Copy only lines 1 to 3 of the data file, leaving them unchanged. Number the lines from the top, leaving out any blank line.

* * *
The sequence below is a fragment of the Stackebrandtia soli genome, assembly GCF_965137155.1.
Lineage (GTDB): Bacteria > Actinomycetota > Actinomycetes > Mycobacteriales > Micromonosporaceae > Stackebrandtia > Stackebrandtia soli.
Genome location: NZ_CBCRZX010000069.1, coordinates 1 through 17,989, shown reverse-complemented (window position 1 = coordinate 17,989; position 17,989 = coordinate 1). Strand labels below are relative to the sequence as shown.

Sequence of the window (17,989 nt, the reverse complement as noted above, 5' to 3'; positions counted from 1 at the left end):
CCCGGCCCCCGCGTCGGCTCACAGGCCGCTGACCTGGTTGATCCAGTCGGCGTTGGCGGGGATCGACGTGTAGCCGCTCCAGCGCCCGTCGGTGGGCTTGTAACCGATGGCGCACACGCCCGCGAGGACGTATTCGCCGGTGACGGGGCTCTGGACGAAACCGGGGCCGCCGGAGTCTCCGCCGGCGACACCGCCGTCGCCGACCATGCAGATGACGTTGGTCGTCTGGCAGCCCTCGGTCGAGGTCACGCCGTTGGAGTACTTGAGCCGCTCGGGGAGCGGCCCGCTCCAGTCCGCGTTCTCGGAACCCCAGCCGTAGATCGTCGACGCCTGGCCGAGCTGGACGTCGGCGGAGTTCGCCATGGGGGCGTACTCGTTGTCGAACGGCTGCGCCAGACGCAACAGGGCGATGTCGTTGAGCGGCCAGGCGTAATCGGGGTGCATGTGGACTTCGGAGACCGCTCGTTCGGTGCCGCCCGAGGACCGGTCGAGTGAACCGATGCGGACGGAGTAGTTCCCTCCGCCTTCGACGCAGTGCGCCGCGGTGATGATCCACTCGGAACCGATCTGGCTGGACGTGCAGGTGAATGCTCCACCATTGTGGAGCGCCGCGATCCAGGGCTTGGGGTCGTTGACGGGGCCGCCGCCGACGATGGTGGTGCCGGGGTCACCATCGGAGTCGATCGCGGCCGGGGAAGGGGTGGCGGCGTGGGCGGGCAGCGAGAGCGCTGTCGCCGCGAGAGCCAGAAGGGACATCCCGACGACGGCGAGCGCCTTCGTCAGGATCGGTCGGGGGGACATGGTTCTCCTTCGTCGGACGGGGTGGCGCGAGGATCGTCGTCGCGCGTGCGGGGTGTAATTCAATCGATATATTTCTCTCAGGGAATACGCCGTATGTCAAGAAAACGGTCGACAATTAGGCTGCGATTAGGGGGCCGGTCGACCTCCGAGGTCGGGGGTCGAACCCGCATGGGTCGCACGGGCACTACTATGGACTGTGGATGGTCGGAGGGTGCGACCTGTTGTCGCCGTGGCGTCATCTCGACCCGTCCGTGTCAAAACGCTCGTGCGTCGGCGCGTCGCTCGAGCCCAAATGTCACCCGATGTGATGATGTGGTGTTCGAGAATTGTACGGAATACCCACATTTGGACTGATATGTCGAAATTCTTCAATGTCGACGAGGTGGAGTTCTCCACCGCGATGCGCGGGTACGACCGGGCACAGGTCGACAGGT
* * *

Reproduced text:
The sequence below is a fragment of the Stackebrandtia soli genome, assembly GCF_965137155.1.
Lineage (GTDB): Bacteria > Actinomycetota > Actinomycetes > Mycobacteriales > Micromonosporaceae > Stackebrandtia > Stackebrandtia soli.
Genome location: NZ_CBCRZX010000069.1, coordinates 1 through 17,989, shown reverse-complemented (window position 1 = coordinate 17,989; position 17,989 = coordinate 1). Strand labels below are relative to the sequence as shown.